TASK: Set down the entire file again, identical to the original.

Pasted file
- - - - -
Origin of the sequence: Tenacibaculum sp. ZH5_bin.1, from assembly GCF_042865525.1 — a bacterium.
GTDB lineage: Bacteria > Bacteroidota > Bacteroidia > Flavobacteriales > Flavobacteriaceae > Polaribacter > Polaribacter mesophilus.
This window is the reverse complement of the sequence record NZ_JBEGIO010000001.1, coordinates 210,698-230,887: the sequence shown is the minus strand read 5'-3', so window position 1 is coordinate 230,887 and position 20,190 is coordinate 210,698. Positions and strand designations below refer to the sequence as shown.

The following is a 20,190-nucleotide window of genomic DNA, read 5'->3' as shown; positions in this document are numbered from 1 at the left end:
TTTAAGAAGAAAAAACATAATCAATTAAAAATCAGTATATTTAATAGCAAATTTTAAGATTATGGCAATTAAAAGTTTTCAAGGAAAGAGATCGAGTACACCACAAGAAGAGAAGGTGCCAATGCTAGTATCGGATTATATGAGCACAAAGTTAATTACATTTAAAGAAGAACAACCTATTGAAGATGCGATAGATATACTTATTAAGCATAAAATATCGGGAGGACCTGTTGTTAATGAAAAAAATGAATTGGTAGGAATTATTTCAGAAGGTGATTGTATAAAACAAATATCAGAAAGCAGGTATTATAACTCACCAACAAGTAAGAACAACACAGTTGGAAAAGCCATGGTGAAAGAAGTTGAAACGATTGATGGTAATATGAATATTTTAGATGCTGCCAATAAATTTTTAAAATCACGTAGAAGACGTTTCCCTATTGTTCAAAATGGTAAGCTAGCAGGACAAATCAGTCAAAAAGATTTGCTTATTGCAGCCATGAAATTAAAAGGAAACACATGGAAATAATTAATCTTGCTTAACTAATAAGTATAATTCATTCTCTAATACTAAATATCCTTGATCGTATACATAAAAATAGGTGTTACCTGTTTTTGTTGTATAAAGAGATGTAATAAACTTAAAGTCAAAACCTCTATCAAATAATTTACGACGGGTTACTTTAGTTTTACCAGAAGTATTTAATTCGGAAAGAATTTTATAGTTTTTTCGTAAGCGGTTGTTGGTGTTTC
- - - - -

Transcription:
Origin of the sequence: Tenacibaculum sp. ZH5_bin.1, from assembly GCF_042865525.1 — a bacterium.
GTDB lineage: Bacteria > Bacteroidota > Bacteroidia > Flavobacteriales > Flavobacteriaceae > Polaribacter > Polaribacter mesophilus.
This window is the reverse complement of the sequence record NZ_JBEGIO010000001.1, coordinates 210,698-230,887: the sequence shown is the minus strand read 5'-3', so window position 1 is coordinate 230,887 and position 20,190 is coordinate 210,698. Positions and strand designations below refer to the sequence as shown.

The following is a 20,190-nucleotide window of genomic DNA, read 5'->3' as shown; positions in this document are numbered from 1 at the left end:
TTTAAGAAGAAAAAACATAATCAATTAAAAATCAGTATATTTAATAGCAAATTTTAAGATTATGGCAATTAAAAGTTTTCAAGGAAAGAGATCGAGTACACCACAAGAAGAGAAGGTGCCAATGCTAGTATCGGATTATATGAGCACAAAGTTAATTACATTTAAAGAAGAACAACCTATTGAAGATGCGATAGATATACTTATTAAGCATAAAATATCGGGAGGACCTGTTGTTAATGAAAAAAATGAATTGGTAGGAATTATTTCAGAAGGTGATTGTATAAAACAAATATCAGAAAGCAGGTATTATAACTCACCAACAAGTAAGAACAACACAGTTGGAAAAGCCATGGTGAAAGAAGTTGAAACGATTGATGGTAATATGAATATTTTAGATGCTGCCAATAAATTTTTAAAATCACGTAGAAGACGTTTCCCTATTGTTCAAAATGGTAAGCTAGCAGGACAAATCAGTCAAAAAGATTTGCTTATTGCAGCCATGAAATTAAAAGGAAACACATGGAAATAATTAATCTTGCTTAACTAATAAGTATAATTCATTCTCTAATACTAAATATCCTTGATCGTATACATAAAAATAGGTGTTACCTGTTTTTGTTGTATAAAGAGATGTAATAAACTTAAAGTCAAAACCTCTATCAAATAATTTACGACGGGTTACTTTAGTTTTACCAGAAGTATTTAATTCGGAAAGAATTTTATAGTTTTTTCGTAAGCGGTTGTTGGTGTTTC